Full Catastrophe Living by Ruth Sewell

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Full Catastrophe Living by Ruth Sewell

  1. 1. Full „Catastrophe‟ LivingEvolving Wisdom when living with Illness and Uncertainty Dr Ruth Sewell Lecturer and Psychotherapist.
  2. 2. In the words of Zorba the Greek…The realisation of wisdom requires participation in „the full catastrophe‟ of life
  3. 3. What we expectInstinctually life is organised:So that we understand and live in harmony with others and our environmentsIt relies on having control and expectations.From this we look for certainty
  4. 4. Life threatening illness jolts us into aprocess of transformation; it changes lifebringing a „loss of innocence‟ and thecreation of uncertainty and even a senseof catastrophe.
  5. 5. Imposing threat For most the starting point of uncertainty, and fear, is the instinctual association, with cancer and other life limited disease, of impending death.
  6. 6. The grip of fear and uncertainty Many speak of feeling in the grip of extreme trepidation, struggling to ward off fear and trying to gain control and regain a sense of balance, self belief and trust in the certainty of life again.
  7. 7. The creation of uncertaintyMany factors interact within an individual to determine their ability to assimilate personally threatening information.
  8. 8. Dora“Since my cancer, and even though others love and care for me and help me, each day I am haunted by fear and if it isn‟t fear it is living with not knowing, with this dreadful uncertainty. For me this has been harder than the cancer and treatment.”
  9. 9. Uncertainty separates us from life
  10. 10. When they were building the walls, How could I not have noticed? Not a sound, Imperceptibly they closed me off From the outside of the world. John O‟Donohue, Eternal Echoes
  11. 11. Jane“Facing breast cancer made me stop and ask myself, what have I done with my life? Life is so very short. My life had become trivial. I loved painting but gave it up „too busy‟. I have come to feel insecure, not knowing what to trust, uncertain…I don‟t want this to be so, I want to understand and not be afraid.”
  12. 12. Wisdom and the quest for self-knowledge and to truly know ourselves is central to the human search for wholeness and meaning.
  13. 13. Jung offered.. Note the difference between the damaging hurt of wound, which causes someone to bleed and die of it, and the healing wound out of which our greatest creativity can grow. Jung cited by Somers (2002)
  14. 14. Uncertainty Addressing the „pain‟ that has no reason
  15. 15. Healing UncertaintyFinding Meaning Reviving Hope Rekindling Trust
  16. 16. Listening to the journey „Listening to people dialogue with their symptoms, I am struck by the sense of a journey: that we come from somewhere and we go somewhere, and illness is but part of the process‟ Somers (2002:166)
  17. 17. Journey to the Whole Healing is a process of integrating and balancing the parts of oneself at a deep level of inner knowledge that gives each part equal importance and value. Sanders (2005)
  18. 18. Responding Holistically
  19. 19. Family and „Community‟. The impact of uncertainty affects those closest to the person experiencing the disease. It is crucial to explore the impact on the family in an effort to ease suffering and encourage greater expression of doubts fears. To reconnect them to strengths and hope within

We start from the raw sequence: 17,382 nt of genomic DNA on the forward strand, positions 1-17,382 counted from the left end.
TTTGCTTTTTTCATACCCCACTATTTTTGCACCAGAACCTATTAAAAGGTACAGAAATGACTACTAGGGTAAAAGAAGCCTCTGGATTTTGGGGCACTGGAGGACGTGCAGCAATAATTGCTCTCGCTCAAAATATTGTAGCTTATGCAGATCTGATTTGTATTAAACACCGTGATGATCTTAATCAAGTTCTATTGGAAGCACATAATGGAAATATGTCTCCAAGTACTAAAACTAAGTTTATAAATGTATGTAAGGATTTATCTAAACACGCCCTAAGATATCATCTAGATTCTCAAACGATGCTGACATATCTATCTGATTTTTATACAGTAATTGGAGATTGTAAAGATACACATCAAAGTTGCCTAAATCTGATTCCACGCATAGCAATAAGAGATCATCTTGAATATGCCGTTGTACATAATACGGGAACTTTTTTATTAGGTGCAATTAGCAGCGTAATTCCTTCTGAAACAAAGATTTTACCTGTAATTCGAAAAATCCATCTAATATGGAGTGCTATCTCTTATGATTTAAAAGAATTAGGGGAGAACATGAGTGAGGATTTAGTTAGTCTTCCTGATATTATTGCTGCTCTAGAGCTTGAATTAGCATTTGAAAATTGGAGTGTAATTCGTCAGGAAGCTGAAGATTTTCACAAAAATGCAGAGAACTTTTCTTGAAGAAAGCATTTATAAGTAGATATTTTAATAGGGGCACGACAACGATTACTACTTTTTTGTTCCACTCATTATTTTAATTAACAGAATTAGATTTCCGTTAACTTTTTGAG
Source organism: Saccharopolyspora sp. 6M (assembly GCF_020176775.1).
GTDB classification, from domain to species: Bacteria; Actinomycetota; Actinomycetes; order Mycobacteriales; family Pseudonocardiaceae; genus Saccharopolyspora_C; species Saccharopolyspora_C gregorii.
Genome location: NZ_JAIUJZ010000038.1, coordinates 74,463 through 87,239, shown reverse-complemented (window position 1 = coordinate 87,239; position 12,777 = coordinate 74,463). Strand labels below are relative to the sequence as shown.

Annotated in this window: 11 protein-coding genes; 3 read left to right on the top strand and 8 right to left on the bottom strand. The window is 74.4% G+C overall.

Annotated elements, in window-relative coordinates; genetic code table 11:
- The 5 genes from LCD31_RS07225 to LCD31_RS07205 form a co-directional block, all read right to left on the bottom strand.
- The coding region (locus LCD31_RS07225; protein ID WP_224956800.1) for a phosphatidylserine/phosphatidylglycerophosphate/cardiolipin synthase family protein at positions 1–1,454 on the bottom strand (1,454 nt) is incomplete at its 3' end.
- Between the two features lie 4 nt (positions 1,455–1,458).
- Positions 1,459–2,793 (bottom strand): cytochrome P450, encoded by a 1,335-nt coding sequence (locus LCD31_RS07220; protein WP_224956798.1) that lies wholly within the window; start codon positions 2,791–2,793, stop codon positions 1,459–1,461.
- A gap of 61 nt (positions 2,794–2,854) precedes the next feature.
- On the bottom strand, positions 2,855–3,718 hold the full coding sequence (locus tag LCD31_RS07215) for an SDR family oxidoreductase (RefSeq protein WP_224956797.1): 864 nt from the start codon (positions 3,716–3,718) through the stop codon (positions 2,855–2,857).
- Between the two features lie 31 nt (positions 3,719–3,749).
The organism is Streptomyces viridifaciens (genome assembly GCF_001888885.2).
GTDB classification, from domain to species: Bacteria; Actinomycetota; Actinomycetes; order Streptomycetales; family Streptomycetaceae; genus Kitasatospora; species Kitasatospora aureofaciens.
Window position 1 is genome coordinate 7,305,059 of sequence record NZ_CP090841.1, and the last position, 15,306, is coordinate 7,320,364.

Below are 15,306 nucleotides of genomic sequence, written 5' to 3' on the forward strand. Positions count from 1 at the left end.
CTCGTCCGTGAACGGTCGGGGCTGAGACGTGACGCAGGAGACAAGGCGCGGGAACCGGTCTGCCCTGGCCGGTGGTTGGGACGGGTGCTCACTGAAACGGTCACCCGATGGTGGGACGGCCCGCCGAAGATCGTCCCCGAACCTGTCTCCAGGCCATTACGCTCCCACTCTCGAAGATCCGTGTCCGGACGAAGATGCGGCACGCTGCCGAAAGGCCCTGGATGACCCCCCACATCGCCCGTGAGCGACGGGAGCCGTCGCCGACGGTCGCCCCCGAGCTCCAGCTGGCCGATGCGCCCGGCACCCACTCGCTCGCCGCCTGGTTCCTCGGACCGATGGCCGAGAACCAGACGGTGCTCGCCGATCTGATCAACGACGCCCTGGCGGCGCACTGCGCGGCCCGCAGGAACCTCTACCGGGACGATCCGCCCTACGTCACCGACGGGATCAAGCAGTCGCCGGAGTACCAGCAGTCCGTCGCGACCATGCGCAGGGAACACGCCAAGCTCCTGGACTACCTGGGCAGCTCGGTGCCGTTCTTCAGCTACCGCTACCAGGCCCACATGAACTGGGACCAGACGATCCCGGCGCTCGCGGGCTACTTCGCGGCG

20. 20. Dostoyevsky (1992) considered the quality of the human condition and the human being as..„a creature capable of infinite suffering, as long as they do not stand alone and the suffering has meaning‟
  21. 21. Spiritual and Existential Strivings Enable the patient/person to identify their priorities in responding to what makes them fearful and to express any „hauntings‟.
  22. 22. Spiritual help To make possible the way to improve, relieve and „heal‟ that which is „vulnerable‟ „in pain‟ and „questing‟ within them.
  23. 23. Embracing uncertainty Compassion exists within every human being so that it can become a „healing‟ force in our own lives. Karen Armstrong
  24. 24. Rekindling of Hope Living each moment, fully, no matter where we are in life……encouraging each other to…..
  25. 25. Living Each Precious Moment focus attention and intention from „putting days in life‟ to creating „greater life in our days‟.
  26. 26. Uncertainty does not go away, but learning to manage it and respond rather than react seems to help…
  27. 27. Heart-the healing portal„ The heart must break to become large, for when the heart is open, then „God‟ can put the whole universe in it‟. Frankel (2003:16) citing Harvey (1991)
  28. 28. Joan• “At times my heart has been raw, open and heavy; such sadness and fear, but now, I can take a day at time. The uncertainty hasn‟t gone away, it can‟t do; but now instead of running scared from the thoughts of dread and loss of courage, I have learned to let it be. I am not a talker, but I have learned it helps to „let it out of the black bag‟ so that I can enjoy the moment.”
  29. 29. Healing Effect For those in a „healing‟ role
  30. 30. Learning to receive and give support
  31. 31. Healing and Consciousness „The level of consciousness we bring to the situation determines the outcome. There is something that is constant underneath everything… we just need to make a commitment to finding it.‟• Lancaster (2007)
  32. 32. It is only with the heart that one seesrightly, what is essential is invisible to theeye. The Little Prince.
  33. 33. Stay focusedTake a day at a timeAnticipate the ebb and flow of the emotional, mental and spiritual tideRemain open to what is „under-wraps‟
  34. 34. Dr Ruth SewellLecturer in Integrated Palliative Care and SpiritualityPsychotherapistClinical and Academic SupervisionTel: 01626-779649Email:heart@ruthsewell.f9.co.uk

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